September 05 1901
Buffalo, NY - President McKinley was twice shot on the exposition grounds in Buffalo on Friday by an anarchist named Leon Czolgosz. His condition is not as critical as first thought.
Susquehanna - The "A Country Merchant" company appeared in Hogan Opera House on Monday evening. A fair-sized audience witnessed a poor performance. AND Picking cranberries will begin on Sabin's Cascade marsh on Monday morning next. About 100 pickers will be employed. A crop of seven or eight hundred bushels is expected.
Deep Hollow, near Susquehanna - Jim Crandall, of Deep Hollow, a noted snake hunter and charmer, has 17 blacksnakes that are more or less useful. Crandall has spent months in training these serpents, and they will perform numerous tricks. At his command they will, on wash days, join themselves together and serve as a clothes line. On sunny days they will weave themselves into a hammock and Crandall will lie under the front porch and read dime novels. Jim will take his pets to the Pan-American before it closes.
Lynn - The attempted assassination of President McKinley at Buffalo, last week, created quite a sensation here.
Gibson - Instead of the regular temperance meeting Sunday evening, a silent prayer meeting for President McKinley was suggested by the speaker, Rev. Crane, and adopted.
Howard Hill - H.W. Howard, an aged resident of this place, has furnished your Correspondent with some interesting items showing plainly that Liberty township is the place to live if you want to enjoy long life. Following are the names of (some) people over 70 years old in Liberty twp: Joseph Chalker, 99, Wm. Ives, 87, Mrs. Rachael LaSure, 84, Luman Allen 81, Mrs. Luman Allen 81, Charles Adams 81, Mrs. Julia Minkler 80. Thirty-four others are age 71 to 78.
Hallstead - Mrs. June fell from the back porch of the second story to the ground on Tuesday and is lying at her home on Chase Ave. in a critical condition. The doctor says she will never wholly recover if she should live. They have the sympathy of the city in their affliction. The family recently moved here from Brandt. AND Car loads of the most beautiful chairs are turned out daily at the American Chair Factory.
Silvara - The junior base ball team of West Auburn played a game of ball with the juniors here on Saturday last. The score was 39 to 11 in favor of the Silvara boys.
Lawsville - The brains of our pupils must still continue in a dormant state, as we seem unable to secure a teacher.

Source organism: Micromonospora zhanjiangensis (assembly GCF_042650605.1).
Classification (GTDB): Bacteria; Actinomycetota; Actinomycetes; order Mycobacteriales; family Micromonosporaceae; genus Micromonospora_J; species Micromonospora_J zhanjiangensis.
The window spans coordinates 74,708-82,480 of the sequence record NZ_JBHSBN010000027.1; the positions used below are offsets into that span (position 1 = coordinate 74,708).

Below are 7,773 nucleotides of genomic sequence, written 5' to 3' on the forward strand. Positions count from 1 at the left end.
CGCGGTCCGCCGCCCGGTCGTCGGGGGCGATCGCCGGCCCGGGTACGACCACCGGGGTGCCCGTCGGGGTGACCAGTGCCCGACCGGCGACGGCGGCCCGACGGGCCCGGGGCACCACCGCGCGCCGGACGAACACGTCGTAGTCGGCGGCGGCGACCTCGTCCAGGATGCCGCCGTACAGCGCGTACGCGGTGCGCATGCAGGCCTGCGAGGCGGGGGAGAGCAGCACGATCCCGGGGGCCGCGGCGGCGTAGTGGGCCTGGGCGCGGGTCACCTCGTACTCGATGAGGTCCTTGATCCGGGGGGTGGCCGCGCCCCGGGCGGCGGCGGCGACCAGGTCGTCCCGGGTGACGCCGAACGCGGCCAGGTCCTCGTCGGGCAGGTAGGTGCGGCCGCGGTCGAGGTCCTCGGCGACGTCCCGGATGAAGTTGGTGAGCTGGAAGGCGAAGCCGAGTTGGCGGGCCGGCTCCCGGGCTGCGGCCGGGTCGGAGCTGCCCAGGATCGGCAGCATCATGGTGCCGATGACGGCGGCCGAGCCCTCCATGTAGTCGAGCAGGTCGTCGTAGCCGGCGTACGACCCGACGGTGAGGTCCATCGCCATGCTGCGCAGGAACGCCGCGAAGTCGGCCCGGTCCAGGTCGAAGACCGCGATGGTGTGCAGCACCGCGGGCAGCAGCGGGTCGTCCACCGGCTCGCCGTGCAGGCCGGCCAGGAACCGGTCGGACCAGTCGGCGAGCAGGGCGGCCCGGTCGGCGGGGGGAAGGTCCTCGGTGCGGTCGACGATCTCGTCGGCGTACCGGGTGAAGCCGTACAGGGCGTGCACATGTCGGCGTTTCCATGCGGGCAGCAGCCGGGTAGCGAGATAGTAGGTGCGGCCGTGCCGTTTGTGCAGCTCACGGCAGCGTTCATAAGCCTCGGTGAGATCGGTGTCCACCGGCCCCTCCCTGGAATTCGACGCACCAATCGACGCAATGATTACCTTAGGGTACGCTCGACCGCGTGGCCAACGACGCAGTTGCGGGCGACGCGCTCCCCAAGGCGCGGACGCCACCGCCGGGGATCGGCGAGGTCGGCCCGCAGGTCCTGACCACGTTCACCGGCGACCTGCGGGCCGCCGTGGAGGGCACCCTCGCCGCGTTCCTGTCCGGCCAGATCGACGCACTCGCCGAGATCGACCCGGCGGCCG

Auburn Corners - E.R. Lott and Eru West, after a week's sightseeing at Buffalo, have returned. The latter says Buffalo is nowhere to him with Auburn Corners. Well, I guess it isn't just now. AND Mr. Hardic, our butter maker, and John Adams are erecting a feed and shingle mill, combined, just opposite the blacksmith shop.
Harford - One of the attractions at the Harford Fair will be a game of foot ball between the Binghamton and Scranton high school teams.
Sankey (Auburn Twp) - One day last week, while driving past a threshing machine at C.E. Davis', Gershom Bunnell's horse became frightened and ran, throwing Mr. Bunnell and his aged father out and smashing the wagon quite badly. Fortunately no one was hurt.
Springville - Springville graded school commenced on Monday last with over 80 pupils in three rooms-a good attendance for the first month. AND Every Tuesday morning we can have fresh meat at our doors-the rest of the week we can go to the market and get it ourselves or go without. Could not our worthy friend make it convenient to come on different days?
Glenwood - A "jolly" crowd of young men from Scranton camped at "Lake Glenmere" Sunday and Monday. They were very welcome and made things pleasant, making the woods ring with their music and sweet singing. Come again boys.
Gibson - Several wagon-loads of Gelatts went from the village of Gelatt to the Gelatt family reunion at Thomson.
Forest Lake - The mill dam of Thomas Booth is being repaired as fast as possible and we hope soon to hear again the buzz of the machinery in the mill.
North Bridgewater - The Tyler premises were so badly washed at the time of the big storms and so much stone and gravel washed down into his door yard, that Mr. Tyler considers it cheaper to move his house to another location than to clear up the old place and he is moving it, assisted by John Ralston. One rock, said to weigh 15 tons, was carried down stream by the on-rushing waters, a distance of four rods.
Uniondale - A little party given to a few friends in honor of Mr. G.M. Darrow had a serious sequel. Among other delicacies canned beef was served and all who partook were made very sick. Two doctors were kept busy, Dr. Craft at Albert Smith's, where there were three ill and Dr. Grander, at Mrs. Darrow's, where there were four, but all are thankful to have recovered.
Thomson - The portable shingle mill owned and operated by Andrew Plew, about two miles from Starrucca, was blown to pieces on Thursday afternoon of last week by the explosion of the boiler. Mr. Plew was instantly killed, his body being blown forty feet. His son, George Plew, had one leg broken twice below the knee. Another son was slightly injured. Albert Osborn sustained a broken arm and his face was badly bruised. The building was completely wrecked. Mr. Plew is survived by the widow and five children. He was an industrious man and well thought of.
Lake-a-Meadow (Apolacon Twp.) - School opened under the management of Mame Butler. AND The Wilson reunion was held at the lake on Wednesday.